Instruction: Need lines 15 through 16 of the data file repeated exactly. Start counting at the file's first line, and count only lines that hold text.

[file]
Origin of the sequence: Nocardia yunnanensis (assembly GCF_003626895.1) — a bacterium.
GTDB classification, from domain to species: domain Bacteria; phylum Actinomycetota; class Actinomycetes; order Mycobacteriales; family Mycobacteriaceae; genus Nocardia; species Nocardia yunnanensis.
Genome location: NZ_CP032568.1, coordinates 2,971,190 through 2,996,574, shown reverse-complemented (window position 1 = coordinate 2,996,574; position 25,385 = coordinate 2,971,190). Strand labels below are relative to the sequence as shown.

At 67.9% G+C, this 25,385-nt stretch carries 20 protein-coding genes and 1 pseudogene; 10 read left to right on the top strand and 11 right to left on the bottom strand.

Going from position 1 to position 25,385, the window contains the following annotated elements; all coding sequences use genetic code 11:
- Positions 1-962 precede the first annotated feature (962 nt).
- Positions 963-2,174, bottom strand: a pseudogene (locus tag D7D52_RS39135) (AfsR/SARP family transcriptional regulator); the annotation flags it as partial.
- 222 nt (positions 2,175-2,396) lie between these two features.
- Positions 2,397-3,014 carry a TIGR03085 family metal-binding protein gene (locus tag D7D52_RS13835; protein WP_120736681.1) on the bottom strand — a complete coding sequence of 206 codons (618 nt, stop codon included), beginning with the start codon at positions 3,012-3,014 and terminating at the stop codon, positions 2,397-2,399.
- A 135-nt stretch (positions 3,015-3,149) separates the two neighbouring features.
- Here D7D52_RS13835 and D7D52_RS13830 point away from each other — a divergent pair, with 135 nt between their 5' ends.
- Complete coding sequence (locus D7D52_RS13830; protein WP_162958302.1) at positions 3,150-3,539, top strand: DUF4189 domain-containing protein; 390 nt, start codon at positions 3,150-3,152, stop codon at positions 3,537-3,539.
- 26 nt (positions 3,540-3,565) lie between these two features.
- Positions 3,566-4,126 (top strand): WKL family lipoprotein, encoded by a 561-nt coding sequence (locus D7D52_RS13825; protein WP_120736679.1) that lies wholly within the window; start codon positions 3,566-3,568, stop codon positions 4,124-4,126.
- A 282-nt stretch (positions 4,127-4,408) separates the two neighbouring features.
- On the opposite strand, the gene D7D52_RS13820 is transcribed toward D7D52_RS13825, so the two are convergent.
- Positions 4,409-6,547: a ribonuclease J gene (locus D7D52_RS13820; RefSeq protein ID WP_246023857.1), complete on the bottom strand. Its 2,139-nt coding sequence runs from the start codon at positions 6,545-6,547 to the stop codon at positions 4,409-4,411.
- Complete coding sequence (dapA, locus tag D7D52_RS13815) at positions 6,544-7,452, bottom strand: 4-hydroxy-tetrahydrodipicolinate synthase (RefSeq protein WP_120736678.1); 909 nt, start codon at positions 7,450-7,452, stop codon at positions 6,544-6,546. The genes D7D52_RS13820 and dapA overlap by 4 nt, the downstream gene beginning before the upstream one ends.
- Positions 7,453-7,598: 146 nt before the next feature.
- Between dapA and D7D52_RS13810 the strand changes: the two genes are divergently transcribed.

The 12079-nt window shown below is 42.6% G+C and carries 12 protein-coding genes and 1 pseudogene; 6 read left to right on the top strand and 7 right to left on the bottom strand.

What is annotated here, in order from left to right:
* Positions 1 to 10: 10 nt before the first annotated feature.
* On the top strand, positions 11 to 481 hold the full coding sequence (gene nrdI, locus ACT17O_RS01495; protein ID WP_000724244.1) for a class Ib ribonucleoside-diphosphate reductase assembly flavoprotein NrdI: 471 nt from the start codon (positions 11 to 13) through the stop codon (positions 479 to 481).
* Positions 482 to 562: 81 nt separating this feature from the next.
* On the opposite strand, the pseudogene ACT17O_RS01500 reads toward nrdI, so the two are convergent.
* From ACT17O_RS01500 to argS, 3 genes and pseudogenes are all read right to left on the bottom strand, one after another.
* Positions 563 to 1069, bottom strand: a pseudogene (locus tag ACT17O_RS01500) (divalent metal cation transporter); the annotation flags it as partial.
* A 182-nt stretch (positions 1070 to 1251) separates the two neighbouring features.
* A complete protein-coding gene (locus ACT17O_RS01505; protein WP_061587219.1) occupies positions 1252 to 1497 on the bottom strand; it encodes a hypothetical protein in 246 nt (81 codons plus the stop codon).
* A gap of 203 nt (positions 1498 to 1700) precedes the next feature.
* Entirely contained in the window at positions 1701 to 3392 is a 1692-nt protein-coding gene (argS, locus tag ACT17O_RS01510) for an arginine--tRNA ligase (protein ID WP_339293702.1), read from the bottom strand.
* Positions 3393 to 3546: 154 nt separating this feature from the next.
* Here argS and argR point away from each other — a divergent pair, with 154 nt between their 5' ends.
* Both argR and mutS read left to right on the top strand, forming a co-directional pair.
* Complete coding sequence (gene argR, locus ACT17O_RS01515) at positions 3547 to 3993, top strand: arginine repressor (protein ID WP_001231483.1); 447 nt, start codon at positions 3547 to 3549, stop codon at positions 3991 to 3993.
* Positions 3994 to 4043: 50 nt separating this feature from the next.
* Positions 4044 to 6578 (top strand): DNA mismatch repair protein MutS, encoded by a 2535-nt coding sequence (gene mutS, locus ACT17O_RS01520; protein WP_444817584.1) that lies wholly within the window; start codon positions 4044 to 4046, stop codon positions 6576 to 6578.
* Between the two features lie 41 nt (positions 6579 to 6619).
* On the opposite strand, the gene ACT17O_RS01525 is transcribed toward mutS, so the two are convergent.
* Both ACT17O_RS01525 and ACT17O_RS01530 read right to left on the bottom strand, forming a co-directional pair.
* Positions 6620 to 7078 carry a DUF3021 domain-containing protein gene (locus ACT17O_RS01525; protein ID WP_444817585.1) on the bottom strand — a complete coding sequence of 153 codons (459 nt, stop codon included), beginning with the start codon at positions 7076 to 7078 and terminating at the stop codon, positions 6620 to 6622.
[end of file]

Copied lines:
- A 282-nt stretch (positions 4,127-4,408) separates the two neighbouring features.
- On the opposite strand, the gene D7D52_RS13820 is transcribed toward D7D52_RS13825, so the two are convergent.